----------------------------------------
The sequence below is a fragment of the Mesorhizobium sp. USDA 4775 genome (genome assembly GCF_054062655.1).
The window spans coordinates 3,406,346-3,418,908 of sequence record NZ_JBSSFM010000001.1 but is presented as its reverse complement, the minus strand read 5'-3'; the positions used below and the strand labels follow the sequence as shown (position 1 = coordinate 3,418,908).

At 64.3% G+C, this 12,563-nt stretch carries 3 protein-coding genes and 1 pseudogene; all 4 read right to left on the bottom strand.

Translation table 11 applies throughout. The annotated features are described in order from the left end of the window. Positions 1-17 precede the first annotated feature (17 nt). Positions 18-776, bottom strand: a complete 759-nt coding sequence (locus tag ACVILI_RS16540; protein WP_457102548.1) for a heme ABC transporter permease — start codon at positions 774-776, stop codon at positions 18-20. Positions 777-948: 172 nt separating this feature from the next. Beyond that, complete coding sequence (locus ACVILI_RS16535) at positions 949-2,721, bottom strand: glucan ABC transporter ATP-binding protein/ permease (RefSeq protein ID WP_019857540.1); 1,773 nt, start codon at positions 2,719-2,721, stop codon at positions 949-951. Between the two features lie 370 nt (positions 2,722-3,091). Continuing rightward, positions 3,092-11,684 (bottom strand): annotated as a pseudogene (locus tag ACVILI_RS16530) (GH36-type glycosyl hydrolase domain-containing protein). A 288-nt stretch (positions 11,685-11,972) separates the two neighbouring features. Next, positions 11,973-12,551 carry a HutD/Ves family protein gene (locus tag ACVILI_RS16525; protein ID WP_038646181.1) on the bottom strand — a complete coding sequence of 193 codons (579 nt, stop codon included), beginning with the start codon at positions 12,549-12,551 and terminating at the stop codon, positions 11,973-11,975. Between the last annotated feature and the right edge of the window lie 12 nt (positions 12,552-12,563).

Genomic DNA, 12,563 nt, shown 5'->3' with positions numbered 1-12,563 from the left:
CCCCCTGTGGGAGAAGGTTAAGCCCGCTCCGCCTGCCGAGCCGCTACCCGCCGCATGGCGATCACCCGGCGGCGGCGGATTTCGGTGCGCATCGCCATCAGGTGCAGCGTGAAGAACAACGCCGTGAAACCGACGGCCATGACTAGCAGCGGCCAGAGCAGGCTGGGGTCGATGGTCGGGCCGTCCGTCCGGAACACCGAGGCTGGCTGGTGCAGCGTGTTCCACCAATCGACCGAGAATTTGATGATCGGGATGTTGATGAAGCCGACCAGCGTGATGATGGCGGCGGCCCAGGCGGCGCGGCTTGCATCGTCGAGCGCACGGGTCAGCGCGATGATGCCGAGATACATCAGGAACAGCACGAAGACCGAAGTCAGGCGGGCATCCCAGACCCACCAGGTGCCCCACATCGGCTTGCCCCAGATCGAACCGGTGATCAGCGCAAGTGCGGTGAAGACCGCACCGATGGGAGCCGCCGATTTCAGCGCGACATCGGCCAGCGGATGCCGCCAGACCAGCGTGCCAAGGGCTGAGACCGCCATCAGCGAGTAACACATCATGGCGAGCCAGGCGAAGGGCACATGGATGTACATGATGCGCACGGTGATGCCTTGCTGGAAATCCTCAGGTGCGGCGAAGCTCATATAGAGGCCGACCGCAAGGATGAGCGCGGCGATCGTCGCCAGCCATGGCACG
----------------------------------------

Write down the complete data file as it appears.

The sequence below is a fragment of the Mesorhizobium sp. USDA 4775 genome (genome assembly GCF_054062655.1).
The window spans coordinates 3,406,346-3,418,908 of sequence record NZ_JBSSFM010000001.1 but is presented as its reverse complement, the minus strand read 5'-3'; the positions used below and the strand labels follow the sequence as shown (position 1 = coordinate 3,418,908).

At 64.3% G+C, this 12,563-nt stretch carries 3 protein-coding genes and 1 pseudogene; all 4 read right to left on the bottom strand.

Translation table 11 applies throughout. The annotated features are described in order from the left end of the window. Positions 1-17 precede the first annotated feature (17 nt). Positions 18-776, bottom strand: a complete 759-nt coding sequence (locus tag ACVILI_RS16540; protein WP_457102548.1) for a heme ABC transporter permease — start codon at positions 774-776, stop codon at positions 18-20. Positions 777-948: 172 nt separating this feature from the next. Beyond that, complete coding sequence (locus ACVILI_RS16535) at positions 949-2,721, bottom strand: glucan ABC transporter ATP-binding protein/ permease (RefSeq protein ID WP_019857540.1); 1,773 nt, start codon at positions 2,719-2,721, stop codon at positions 949-951. Between the two features lie 370 nt (positions 2,722-3,091). Continuing rightward, positions 3,092-11,684 (bottom strand): annotated as a pseudogene (locus tag ACVILI_RS16530) (GH36-type glycosyl hydrolase domain-containing protein). A 288-nt stretch (positions 11,685-11,972) separates the two neighbouring features. Next, positions 11,973-12,551 carry a HutD/Ves family protein gene (locus tag ACVILI_RS16525; protein ID WP_038646181.1) on the bottom strand — a complete coding sequence of 193 codons (579 nt, stop codon included), beginning with the start codon at positions 12,549-12,551 and terminating at the stop codon, positions 11,973-11,975. Between the last annotated feature and the right edge of the window lie 12 nt (positions 12,552-12,563).

Genomic DNA, 12,563 nt, shown 5'->3' with positions numbered 1-12,563 from the left:
CCCCCTGTGGGAGAAGGTTAAGCCCGCTCCGCCTGCCGAGCCGCTACCCGCCGCATGGCGATCACCCGGCGGCGGCGGATTTCGGTGCGCATCGCCATCAGGTGCAGCGTGAAGAACAACGCCGTGAAACCGACGGCCATGACTAGCAGCGGCCAGAGCAGGCTGGGGTCGATGGTCGGGCCGTCCGTCCGGAACACCGAGGCTGGCTGGTGCAGCGTGTTCCACCAATCGACCGAGAATTTGATGATCGGGATGTTGATGAAGCCGACCAGCGTGATGATGGCGGCGGCCCAGGCGGCGCGGCTTGCATCGTCGAGCGCACGGGTCAGCGCGATGATGCCGAGATACATCAGGAACAGCACGAAGACCGAAGTCAGGCGGGCATCCCAGACCCACCAGGTGCCCCACATCGGCTTGCCCCAGATCGAACCGGTGATCAGCGCAAGTGCGGTGAAGACCGCACCGATGGGAGCCGCCGATTTCAGCGCGACATCGGCCAGCGGATGCCGCCAGACCAGCGTGCCAAGGGCTGAGACCGCCATCAGCGAGTAACACATCATGGCGAGCCAGGCGAAGGGCACATGGATGTACATGATGCGCACGGTGATGCCTTGCTGGAAATCCTCAGGTGCGGCGAAGCTCATATAGAGGCCGACCGCAAGGATGAGCGCGGCGATCGTCGCCAGCCATGGCACG